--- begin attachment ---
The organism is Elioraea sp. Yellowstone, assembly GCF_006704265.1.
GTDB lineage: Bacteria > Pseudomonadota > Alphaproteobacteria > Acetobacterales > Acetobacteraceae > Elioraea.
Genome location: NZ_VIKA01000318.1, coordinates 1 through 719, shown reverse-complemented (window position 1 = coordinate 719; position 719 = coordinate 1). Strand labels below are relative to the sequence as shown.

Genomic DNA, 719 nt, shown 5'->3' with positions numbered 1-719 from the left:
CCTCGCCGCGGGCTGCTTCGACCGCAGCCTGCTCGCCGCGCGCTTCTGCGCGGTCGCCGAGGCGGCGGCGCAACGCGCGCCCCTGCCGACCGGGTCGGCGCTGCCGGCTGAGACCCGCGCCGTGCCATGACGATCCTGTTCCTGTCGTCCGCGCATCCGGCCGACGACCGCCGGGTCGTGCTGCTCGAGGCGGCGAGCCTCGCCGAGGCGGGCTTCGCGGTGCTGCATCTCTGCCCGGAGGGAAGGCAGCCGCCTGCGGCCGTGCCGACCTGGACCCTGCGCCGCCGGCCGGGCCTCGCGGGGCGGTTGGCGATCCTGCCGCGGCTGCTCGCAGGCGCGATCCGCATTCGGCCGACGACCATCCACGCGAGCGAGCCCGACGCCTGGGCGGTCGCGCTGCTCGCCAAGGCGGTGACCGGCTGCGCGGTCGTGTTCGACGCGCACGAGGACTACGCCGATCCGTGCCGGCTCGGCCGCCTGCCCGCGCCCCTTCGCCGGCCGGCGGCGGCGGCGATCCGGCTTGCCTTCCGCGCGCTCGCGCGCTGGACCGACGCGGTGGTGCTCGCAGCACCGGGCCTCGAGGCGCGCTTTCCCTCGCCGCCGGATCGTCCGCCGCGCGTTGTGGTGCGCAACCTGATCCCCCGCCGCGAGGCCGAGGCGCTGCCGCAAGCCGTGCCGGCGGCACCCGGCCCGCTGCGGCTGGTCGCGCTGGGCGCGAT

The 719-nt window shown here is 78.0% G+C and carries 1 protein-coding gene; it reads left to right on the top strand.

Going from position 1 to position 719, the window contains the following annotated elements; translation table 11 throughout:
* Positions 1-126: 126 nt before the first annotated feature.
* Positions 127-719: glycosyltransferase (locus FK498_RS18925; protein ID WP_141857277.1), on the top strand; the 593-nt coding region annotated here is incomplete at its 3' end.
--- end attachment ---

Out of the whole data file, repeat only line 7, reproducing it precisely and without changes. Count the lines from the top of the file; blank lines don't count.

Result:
Going from position 1 to position 719, the window contains the following annotated elements; translation table 11 throughout: